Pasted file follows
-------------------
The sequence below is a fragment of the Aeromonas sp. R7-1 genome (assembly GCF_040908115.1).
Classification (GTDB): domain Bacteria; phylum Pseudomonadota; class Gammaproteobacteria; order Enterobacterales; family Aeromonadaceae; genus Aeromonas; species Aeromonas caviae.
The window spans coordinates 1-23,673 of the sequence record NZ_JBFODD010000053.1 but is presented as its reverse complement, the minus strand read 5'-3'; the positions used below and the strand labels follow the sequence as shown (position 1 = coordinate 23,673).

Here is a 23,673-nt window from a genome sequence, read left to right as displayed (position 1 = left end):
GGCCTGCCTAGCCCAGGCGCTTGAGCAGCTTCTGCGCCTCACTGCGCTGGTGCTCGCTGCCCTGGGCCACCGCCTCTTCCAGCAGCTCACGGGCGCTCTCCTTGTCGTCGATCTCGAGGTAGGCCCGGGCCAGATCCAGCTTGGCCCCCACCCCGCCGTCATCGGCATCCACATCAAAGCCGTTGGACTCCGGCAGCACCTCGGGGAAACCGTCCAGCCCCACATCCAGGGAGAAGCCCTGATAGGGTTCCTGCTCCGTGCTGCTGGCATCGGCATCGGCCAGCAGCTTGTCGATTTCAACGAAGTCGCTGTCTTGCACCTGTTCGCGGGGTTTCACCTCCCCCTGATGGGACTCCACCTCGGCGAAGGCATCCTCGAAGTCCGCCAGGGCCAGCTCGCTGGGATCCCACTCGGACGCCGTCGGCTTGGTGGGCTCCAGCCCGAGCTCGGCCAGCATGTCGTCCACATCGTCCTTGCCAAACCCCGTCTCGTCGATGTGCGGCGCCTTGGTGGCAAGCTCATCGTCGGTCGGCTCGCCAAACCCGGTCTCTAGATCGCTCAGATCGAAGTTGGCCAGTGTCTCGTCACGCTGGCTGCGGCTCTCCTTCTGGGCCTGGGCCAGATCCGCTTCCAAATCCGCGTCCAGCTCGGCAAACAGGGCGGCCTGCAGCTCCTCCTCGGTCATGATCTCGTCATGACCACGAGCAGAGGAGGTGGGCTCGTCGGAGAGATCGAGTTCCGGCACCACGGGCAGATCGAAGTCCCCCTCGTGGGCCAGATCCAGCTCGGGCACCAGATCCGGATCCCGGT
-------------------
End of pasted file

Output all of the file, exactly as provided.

The sequence below is a fragment of the Aeromonas sp. R7-1 genome (assembly GCF_040908115.1).
Classification (GTDB): domain Bacteria; phylum Pseudomonadota; class Gammaproteobacteria; order Enterobacterales; family Aeromonadaceae; genus Aeromonas; species Aeromonas caviae.
The window spans coordinates 1-23,673 of the sequence record NZ_JBFODD010000053.1 but is presented as its reverse complement, the minus strand read 5'-3'; the positions used below and the strand labels follow the sequence as shown (position 1 = coordinate 23,673).

Here is a 23,673-nt window from a genome sequence, read left to right as displayed (position 1 = left end):
GGCCTGCCTAGCCCAGGCGCTTGAGCAGCTTCTGCGCCTCACTGCGCTGGTGCTCGCTGCCCTGGGCCACCGCCTCTTCCAGCAGCTCACGGGCGCTCTCCTTGTCGTCGATCTCGAGGTAGGCCCGGGCCAGATCCAGCTTGGCCCCCACCCCGCCGTCATCGGCATCCACATCAAAGCCGTTGGACTCCGGCAGCACCTCGGGGAAACCGTCCAGCCCCACATCCAGGGAGAAGCCCTGATAGGGTTCCTGCTCCGTGCTGCTGGCATCGGCATCGGCCAGCAGCTTGTCGATTTCAACGAAGTCGCTGTCTTGCACCTGTTCGCGGGGTTTCACCTCCCCCTGATGGGACTCCACCTCGGCGAAGGCATCCTCGAAGTCCGCCAGGGCCAGCTCGCTGGGATCCCACTCGGACGCCGTCGGCTTGGTGGGCTCCAGCCCGAGCTCGGCCAGCATGTCGTCCACATCGTCCTTGCCAAACCCCGTCTCGTCGATGTGCGGCGCCTTGGTGGCAAGCTCATCGTCGGTCGGCTCGCCAAACCCGGTCTCTAGATCGCTCAGATCGAAGTTGGCCAGTGTCTCGTCACGCTGGCTGCGGCTCTCCTTCTGGGCCTGGGCCAGATCCGCTTCCAAATCCGCGTCCAGCTCGGCAAACAGGGCGGCCTGCAGCTCCTCCTCGGTCATGATCTCGTCATGACCACGAGCAGAGGAGGTGGGCTCGTCGGAGAGATCGAGTTCCGGCACCACGGGCAGATCGAAGTCCCCCTCGTGGGCCAGATCCAGCTCGGGCACCAGATCCGGATCCCGGT